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In just the first 20 days of President Joe Biden’s administration, he has signed an unprecedented 52 executive orders and actions. While some have received reasonable scrutiny, others have slipped beneath the radar. One of these has, in short, begun the reversal of long-standing policies which prevent immigrants from becoming a burden of the state under the “public charge” rule.
What is the “public charge” rule?
According to the United States Citizenship and Immigration Services (USCIS), “public charge” under the Trump administration was defined as “an alien who receives one or more public benefits (as defined in the final rule) for more than 12 months, in total, within any 36-month period (such that, for instance, receipt of two benefits in one month counts as two months).”
“The public charge ground of inadmissibility has been a part of the U.S. immigration law for more than 100 years,” where “An alien who is likely at any time to become a public charge is generally inadmissible to the United States and ineligible to become a lawful permanent resident.”
According to the USCIS, the adjudicating officer must “weigh both the positive and negative facts,” reviewing “the totality of an alien’s circumstances when deciding whether an applicant is likely at any time to become a public charge.”
They must consider factors including “age; health; family status; assets, resources, and financial status; education and skills; prospective immigration status; and expected period of admission.”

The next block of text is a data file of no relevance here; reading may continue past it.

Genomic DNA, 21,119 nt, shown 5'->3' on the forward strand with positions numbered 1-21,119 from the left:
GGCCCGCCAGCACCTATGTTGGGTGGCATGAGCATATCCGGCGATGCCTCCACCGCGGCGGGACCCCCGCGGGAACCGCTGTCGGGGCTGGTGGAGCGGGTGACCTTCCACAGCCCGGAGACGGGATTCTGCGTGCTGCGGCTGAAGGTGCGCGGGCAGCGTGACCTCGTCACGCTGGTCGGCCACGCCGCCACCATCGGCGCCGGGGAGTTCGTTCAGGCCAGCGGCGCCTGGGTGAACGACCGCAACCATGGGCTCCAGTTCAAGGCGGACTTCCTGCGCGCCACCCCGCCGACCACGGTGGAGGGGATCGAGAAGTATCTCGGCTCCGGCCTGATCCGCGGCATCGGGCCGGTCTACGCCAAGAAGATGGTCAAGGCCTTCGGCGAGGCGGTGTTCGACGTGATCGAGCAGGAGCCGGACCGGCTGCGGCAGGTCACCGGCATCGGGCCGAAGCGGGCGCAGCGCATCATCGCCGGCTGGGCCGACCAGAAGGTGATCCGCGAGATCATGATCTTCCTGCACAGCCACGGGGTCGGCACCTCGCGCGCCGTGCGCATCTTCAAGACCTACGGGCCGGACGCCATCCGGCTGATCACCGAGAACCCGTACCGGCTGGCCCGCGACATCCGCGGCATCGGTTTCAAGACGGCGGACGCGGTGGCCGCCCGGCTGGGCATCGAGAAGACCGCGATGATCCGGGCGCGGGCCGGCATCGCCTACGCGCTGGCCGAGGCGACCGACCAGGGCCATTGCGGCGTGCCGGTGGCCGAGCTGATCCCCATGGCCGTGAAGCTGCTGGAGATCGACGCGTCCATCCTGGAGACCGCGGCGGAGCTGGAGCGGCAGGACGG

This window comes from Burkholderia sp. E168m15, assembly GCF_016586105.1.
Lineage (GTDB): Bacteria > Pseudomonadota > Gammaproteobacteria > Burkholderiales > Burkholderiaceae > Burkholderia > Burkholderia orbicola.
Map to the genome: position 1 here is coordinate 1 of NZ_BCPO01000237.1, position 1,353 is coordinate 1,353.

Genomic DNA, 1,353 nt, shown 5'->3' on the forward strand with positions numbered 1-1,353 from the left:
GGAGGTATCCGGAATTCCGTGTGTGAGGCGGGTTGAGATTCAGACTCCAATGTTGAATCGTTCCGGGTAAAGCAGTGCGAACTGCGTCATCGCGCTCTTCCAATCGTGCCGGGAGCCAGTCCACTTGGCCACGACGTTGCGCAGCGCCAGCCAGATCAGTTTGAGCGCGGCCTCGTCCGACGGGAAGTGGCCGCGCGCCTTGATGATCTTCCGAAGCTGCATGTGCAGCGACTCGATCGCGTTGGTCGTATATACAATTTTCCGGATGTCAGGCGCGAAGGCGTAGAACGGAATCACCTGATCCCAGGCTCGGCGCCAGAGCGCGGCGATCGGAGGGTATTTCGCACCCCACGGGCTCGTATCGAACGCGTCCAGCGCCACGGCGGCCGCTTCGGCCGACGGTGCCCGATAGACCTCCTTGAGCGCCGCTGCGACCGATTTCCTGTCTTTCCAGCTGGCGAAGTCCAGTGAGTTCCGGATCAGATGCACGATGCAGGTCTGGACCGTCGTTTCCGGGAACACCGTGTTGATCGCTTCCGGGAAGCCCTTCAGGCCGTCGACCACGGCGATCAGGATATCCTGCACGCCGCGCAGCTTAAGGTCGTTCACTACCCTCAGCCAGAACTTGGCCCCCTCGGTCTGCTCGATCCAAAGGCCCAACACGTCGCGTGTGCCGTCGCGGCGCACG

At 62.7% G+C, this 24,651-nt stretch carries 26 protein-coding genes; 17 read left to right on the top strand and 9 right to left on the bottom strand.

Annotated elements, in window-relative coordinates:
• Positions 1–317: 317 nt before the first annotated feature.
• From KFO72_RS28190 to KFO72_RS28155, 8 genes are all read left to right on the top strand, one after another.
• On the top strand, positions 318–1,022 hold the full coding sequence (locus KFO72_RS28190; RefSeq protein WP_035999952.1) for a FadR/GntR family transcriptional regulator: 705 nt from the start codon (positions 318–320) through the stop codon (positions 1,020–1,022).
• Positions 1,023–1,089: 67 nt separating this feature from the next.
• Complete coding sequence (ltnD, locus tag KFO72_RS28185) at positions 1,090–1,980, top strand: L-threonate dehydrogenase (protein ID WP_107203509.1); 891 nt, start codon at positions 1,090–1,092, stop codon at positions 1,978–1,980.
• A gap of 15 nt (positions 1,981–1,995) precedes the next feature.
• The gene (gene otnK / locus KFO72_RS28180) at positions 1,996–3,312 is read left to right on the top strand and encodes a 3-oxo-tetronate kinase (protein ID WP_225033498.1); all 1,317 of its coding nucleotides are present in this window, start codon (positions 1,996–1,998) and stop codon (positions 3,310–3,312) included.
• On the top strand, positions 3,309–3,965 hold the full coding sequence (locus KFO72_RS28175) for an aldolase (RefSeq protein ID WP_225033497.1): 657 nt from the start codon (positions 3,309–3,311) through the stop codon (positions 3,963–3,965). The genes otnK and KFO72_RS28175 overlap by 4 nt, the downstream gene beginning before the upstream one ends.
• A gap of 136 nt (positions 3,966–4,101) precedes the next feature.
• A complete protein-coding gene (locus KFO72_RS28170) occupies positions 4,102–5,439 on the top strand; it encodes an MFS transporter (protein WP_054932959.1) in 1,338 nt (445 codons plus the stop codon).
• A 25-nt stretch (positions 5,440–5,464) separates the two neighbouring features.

The benefits considered by the Department of Homeland Security as part of determining the likelihood of the applicant “becoming a public charge” include:
The benefits which are not considered by the Department of Homeland Security include:
What is the history of the “public charge” rule?
The term “public charge” was first introduced in the Immigration Act of 1882, which found that immigrants who were “unable to take care of himself or herself without becoming a public charge” were unsuitable for American citizenship, with their entrance then denied.
The Immigration Act of 1891 built upon this exclusion, saying “the following classes of aliens shall be excluded from admission into the United States … All idiots, insane persons, paupers or persons likely to become a public charge, persons suffering from a loathsome or a dangerous contagious disease, persons who have been convicted of a felony or other infamous crime or misdemeanor involving moral turpitude, polygamists…”